Tajna Nikole Tesle (1980) (The Secret Of Nikola Tesla)
Director: Krsto Papic
Starring: Petar Bozovic, Orson Welles, Oja Kodar, Strother Martin, and Dennis Patrick
Writers: Ivo Bresan, Ivan Kusan, and Krsto Papic Co-Writers: John English, John Hughes
Plot Summary: (IMDB) Life and times of Nikola Tesla, famous scientist whose inventions were stolen, but whose greatest contribution to mankind remain a mystery to this day.
Tanja Nikole Tesle explores the life of Serbian inventor Nikola Tesla (Bozovic) from his immigration to the United States in 1884 to his death in 1943. The film primarily focuses on his competition with Thomas Edison (Patrick), collaboration with George Westinghouse (Martin), and JP Morgan’s (Welles) sabotage of Tesla’s plans for limitless worldwide free energy.
A week ago I had no idea who Nikola Tesla was nor his extensive contributions to science. Though I’m sure this film took some liberties in portraying his life, a lot of what I’ve read and researched suggests this film gives a pretty accurate portrayal of Tesla.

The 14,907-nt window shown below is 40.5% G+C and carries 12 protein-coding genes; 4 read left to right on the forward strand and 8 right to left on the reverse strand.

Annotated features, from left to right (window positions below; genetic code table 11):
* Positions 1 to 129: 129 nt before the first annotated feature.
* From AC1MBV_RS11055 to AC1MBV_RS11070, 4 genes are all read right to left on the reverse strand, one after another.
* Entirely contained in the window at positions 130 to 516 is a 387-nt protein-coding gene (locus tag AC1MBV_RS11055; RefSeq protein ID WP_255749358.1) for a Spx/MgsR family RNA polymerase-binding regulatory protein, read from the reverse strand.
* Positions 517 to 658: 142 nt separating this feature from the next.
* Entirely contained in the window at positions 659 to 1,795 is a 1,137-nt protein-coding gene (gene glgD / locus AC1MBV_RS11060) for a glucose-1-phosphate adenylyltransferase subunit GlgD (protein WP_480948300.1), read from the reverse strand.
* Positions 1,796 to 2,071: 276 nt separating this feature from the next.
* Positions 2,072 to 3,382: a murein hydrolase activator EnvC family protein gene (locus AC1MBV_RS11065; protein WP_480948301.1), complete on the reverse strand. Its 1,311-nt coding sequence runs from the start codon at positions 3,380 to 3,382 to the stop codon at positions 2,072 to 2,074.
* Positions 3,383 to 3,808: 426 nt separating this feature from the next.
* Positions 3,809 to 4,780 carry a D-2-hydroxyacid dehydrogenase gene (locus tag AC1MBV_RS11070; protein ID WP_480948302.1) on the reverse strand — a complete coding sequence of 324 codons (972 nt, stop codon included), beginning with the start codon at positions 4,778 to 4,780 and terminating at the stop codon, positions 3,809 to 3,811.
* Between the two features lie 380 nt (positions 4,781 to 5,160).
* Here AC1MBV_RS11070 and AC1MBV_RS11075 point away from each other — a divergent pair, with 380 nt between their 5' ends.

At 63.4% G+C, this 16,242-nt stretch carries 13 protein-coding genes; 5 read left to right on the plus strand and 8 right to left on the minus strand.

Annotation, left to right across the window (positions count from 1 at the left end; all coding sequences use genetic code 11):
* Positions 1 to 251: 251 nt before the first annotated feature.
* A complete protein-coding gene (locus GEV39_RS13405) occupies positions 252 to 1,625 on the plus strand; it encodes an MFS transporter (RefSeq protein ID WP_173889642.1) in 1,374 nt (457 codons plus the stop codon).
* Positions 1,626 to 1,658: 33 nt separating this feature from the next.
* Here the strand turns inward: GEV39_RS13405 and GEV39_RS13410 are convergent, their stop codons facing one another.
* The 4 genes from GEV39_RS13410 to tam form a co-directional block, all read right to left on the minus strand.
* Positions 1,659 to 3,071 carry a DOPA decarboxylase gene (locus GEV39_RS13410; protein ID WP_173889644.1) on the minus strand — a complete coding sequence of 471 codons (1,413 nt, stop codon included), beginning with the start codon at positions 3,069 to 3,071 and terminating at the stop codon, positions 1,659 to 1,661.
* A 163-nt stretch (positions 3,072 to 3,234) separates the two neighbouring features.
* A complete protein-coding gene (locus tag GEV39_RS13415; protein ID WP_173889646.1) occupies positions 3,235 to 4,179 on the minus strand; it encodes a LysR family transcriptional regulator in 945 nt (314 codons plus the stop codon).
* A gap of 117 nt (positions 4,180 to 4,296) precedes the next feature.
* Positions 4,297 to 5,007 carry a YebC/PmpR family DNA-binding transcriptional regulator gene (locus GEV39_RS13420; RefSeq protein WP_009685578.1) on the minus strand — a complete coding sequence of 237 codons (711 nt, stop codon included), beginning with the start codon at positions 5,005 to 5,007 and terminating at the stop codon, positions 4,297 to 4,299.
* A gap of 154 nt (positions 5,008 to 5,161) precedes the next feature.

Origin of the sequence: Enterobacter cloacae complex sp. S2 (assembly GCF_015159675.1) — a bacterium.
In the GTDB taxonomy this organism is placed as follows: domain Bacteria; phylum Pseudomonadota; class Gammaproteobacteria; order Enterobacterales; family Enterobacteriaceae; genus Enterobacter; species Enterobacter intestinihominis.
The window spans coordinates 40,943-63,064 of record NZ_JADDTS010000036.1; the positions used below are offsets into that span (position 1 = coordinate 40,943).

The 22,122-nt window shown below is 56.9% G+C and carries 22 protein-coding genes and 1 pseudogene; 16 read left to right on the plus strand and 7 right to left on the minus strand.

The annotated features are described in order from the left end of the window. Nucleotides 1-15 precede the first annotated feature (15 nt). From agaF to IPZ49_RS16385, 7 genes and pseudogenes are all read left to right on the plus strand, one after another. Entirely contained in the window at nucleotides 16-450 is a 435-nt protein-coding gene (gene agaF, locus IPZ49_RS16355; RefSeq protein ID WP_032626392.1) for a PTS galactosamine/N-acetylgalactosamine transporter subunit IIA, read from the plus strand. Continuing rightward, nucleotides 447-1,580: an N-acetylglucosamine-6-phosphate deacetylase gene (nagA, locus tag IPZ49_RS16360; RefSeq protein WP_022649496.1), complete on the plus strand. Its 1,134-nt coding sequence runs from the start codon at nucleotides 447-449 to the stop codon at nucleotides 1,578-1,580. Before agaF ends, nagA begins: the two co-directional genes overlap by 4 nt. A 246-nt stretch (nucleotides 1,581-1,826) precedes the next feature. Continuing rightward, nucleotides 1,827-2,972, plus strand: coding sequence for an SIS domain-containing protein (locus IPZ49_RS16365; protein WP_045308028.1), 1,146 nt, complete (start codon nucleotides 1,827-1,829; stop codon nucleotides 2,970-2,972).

Petar Bozovic does a nice job in portraying Tesla. His character is both brilliant and intimidated by the likes of Thomas Edison and JP Morgan. I enjoyed his determination and sureness in asserting alternative current (AC) as a superior way of transmitting electricity compared to Edison’s inferior direct current (DC) method. Bozovic balanced out Dennis Patrick, Strother Martin, and Orson Welles throughout the film.
JP Morgan speculates at the end of the film that if free energy were available to all, it would put someone like him out of business, and that was a major reason why he didn’t continue to finance Tesla’s research. Welles does a great job in portraying the concern Morgan had if this sort of technology became accessible to everyone and the effects it would have on his financial interests.
Tanja Nikole Tesle definitely lacks good audio and video quality. There were a number of times when the sound didn’t match up properly, and it had a low-budget look to it. That can be expected though, since this is more of a biographical film that seeks to inform rather than entertain. The opening and transition background music was more creepy than anything else, perhaps giving the film a more mysterious sci-fi-esque feel to it.
I can only speculate as to John Hughes’ involvement as a co-writer for Tanja Nikole Tesle. Since this film was made in Yugoslavia, he and John English may have been more involved in making this film accessible to an English-speaking audience.
Though lacking in cinematic quality, Tanja Nikole Tesle explores a much lesser-known scientist whose contributions have had a significant impact in a range of electrical-related fields. I won’t watch this one again, however, I’m glad I know a little bit more about Nikola Tesla. The movie is available on YouTube, I watched it on Netflix. It’s one I would recommend if you want to know more about Tesla.
My Rating: 4/5 stars.